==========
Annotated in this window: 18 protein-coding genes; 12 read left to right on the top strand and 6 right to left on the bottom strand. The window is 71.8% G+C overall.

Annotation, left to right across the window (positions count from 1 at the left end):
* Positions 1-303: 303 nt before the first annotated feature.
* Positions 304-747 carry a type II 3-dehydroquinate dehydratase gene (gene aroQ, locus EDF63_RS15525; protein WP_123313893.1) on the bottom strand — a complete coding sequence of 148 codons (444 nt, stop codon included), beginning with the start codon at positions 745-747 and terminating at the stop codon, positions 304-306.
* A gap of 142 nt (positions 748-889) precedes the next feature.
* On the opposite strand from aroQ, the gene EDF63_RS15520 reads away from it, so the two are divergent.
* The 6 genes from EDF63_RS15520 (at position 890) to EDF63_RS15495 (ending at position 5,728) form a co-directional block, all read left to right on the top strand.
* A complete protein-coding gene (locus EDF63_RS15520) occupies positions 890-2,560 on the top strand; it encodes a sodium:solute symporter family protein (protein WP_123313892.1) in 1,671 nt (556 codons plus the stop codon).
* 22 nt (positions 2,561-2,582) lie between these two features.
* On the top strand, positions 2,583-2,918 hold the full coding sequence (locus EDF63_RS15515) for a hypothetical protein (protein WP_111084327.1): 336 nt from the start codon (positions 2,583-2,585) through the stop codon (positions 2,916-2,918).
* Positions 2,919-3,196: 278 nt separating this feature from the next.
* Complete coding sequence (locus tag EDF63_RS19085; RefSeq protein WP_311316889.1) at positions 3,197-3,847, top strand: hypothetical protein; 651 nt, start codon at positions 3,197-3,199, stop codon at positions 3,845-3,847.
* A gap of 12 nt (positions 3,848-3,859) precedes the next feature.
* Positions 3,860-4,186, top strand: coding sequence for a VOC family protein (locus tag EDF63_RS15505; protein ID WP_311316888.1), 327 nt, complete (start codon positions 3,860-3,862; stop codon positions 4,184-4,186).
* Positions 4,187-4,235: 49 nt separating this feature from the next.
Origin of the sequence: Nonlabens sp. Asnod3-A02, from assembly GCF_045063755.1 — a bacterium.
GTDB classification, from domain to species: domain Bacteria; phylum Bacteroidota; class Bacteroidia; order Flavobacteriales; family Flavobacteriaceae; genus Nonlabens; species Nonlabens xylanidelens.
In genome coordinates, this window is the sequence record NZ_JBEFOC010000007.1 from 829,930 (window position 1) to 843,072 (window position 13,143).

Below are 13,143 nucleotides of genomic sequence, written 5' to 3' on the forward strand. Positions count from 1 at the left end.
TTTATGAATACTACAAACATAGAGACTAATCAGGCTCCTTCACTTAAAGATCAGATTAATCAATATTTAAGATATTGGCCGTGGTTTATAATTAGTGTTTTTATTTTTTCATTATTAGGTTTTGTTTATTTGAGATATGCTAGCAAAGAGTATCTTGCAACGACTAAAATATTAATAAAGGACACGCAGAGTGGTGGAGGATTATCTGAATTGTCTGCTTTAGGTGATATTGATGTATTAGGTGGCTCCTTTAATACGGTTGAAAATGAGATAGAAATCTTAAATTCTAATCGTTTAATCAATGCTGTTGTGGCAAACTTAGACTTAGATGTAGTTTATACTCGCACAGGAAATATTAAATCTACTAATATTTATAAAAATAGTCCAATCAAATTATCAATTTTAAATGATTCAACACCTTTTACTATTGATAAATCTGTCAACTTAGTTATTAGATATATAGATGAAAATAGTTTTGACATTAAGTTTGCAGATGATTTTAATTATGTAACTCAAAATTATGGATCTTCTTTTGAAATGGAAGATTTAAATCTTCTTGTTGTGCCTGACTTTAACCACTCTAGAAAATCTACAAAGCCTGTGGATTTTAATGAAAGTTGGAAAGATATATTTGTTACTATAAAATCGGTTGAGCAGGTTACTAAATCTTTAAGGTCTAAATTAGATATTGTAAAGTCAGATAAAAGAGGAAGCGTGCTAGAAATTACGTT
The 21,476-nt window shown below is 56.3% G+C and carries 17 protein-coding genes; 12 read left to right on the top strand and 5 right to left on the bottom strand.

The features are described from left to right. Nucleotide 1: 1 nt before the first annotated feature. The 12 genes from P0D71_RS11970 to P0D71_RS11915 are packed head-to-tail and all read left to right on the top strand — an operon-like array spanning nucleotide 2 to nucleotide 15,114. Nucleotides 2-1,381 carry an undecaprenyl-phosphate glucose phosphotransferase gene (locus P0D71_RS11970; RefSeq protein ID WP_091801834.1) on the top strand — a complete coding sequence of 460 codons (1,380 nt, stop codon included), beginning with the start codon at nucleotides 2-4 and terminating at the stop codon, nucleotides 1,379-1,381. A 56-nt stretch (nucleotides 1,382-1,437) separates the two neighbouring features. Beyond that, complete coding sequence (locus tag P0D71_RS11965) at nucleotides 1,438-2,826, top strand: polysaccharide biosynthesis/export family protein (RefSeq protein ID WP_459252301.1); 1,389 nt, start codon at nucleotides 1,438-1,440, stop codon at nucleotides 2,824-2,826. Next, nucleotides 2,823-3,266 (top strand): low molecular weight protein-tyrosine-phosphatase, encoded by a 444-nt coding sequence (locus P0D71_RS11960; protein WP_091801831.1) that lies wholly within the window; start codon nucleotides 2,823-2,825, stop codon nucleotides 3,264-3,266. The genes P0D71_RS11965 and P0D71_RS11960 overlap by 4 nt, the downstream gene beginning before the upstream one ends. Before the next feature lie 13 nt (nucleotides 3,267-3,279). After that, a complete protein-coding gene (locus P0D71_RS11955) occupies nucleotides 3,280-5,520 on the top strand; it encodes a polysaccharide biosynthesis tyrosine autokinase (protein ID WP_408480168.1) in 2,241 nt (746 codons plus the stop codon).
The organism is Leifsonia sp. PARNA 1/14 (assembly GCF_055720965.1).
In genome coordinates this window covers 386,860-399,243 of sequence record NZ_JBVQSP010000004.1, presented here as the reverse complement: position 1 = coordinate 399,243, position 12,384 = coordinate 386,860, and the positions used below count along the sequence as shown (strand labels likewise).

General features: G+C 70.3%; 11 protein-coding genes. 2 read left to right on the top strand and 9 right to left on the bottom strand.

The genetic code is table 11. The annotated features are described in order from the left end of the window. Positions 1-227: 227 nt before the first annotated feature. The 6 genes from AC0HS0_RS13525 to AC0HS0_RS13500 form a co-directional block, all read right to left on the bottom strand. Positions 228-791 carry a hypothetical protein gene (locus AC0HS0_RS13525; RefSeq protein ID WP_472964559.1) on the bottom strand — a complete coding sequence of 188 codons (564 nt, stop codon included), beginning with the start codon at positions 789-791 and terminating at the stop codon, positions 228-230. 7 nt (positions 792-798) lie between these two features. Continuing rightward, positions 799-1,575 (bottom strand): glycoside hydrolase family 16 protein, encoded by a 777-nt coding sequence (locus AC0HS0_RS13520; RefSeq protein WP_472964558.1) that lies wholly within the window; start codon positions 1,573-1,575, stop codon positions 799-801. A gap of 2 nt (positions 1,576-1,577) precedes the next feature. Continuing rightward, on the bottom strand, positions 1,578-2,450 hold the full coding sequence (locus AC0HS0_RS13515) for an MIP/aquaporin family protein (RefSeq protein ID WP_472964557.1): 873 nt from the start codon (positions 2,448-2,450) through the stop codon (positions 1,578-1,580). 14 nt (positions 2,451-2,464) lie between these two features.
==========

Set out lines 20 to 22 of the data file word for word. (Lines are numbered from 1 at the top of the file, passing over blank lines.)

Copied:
TTTATGAATACTACAAACATAGAGACTAATCAGGCTCCTTCACTTAAAGATCAGATTAATCAATATTTAAGATATTGGCCGTGGTTTATAATTAGTGTTTTTATTTTTTCATTATTAGGTTTTGTTTATTTGAGATATGCTAGCAAAGAGTATCTTGCAACGACTAAAATATTAATAAAGGACACGCAGAGTGGTGGAGGATTATCTGAATTGTCTGCTTTAGGTGATATTGATGTATTAGGTGGCTCCTTTAATACGGTTGAAAATGAGATAGAAATCTTAAATTCTAATCGTTTAATCAATGCTGTTGTGGCAAACTTAGACTTAGATGTAGTTTATACTCGCACAGGAAATATTAAATCTACTAATATTTATAAAAATAGTCCAATCAAATTATCAATTTTAAATGATTCAACACCTTTTACTATTGATAAATCTGTCAACTTAGTTATTAGATATATAGATGAAAATAGTTTTGACATTAAGTTTGCAGATGATTTTAATTATGTAACTCAAAATTATGGATCTTCTTTTGAAATGGAAGATTTAAATCTTCTTGTTGTGCCTGACTTTAACCACTCTAGAAAATCTACAAAGCCTGTGGATTTTAATGAAAGTTGGAAAGATATATTTGTTACTATAAAATCGGTTGAGCAGGTTACTAAATCTTTAAGGTCTAAATTAGATATTGTAAAGTCAGATAAAAGAGGAAGCGTGCTAGAAATTACGTT
The 21,476-nt window shown below is 56.3% G+C and carries 17 protein-coding genes; 12 read left to right on the top strand and 5 right to left on the bottom strand.

The features are described from left to right. Nucleotide 1: 1 nt before the first annotated feature. The 12 genes from P0D71_RS11970 to P0D71_RS11915 are packed head-to-tail and all read left to right on the top strand — an operon-like array spanning nucleotide 2 to nucleotide 15,114. Nucleotides 2-1,381 carry an undecaprenyl-phosphate glucose phosphotransferase gene (locus P0D71_RS11970; RefSeq protein ID WP_091801834.1) on the top strand — a complete coding sequence of 460 codons (1,380 nt, stop codon included), beginning with the start codon at nucleotides 2-4 and terminating at the stop codon, nucleotides 1,379-1,381. A 56-nt stretch (nucleotides 1,382-1,437) separates the two neighbouring features. Beyond that, complete coding sequence (locus tag P0D71_RS11965) at nucleotides 1,438-2,826, top strand: polysaccharide biosynthesis/export family protein (RefSeq protein ID WP_459252301.1); 1,389 nt, start codon at nucleotides 1,438-1,440, stop codon at nucleotides 2,824-2,826. Next, nucleotides 2,823-3,266 (top strand): low molecular weight protein-tyrosine-phosphatase, encoded by a 444-nt coding sequence (locus P0D71_RS11960; protein WP_091801831.1) that lies wholly within the window; start codon nucleotides 2,823-2,825, stop codon nucleotides 3,264-3,266. The genes P0D71_RS11965 and P0D71_RS11960 overlap by 4 nt, the downstream gene beginning before the upstream one ends. Before the next feature lie 13 nt (nucleotides 3,267-3,279). After that, a complete protein-coding gene (locus P0D71_RS11955) occupies nucleotides 3,280-5,520 on the top strand; it encodes a polysaccharide biosynthesis tyrosine autokinase (protein ID WP_408480168.1) in 2,241 nt (746 codons plus the stop codon).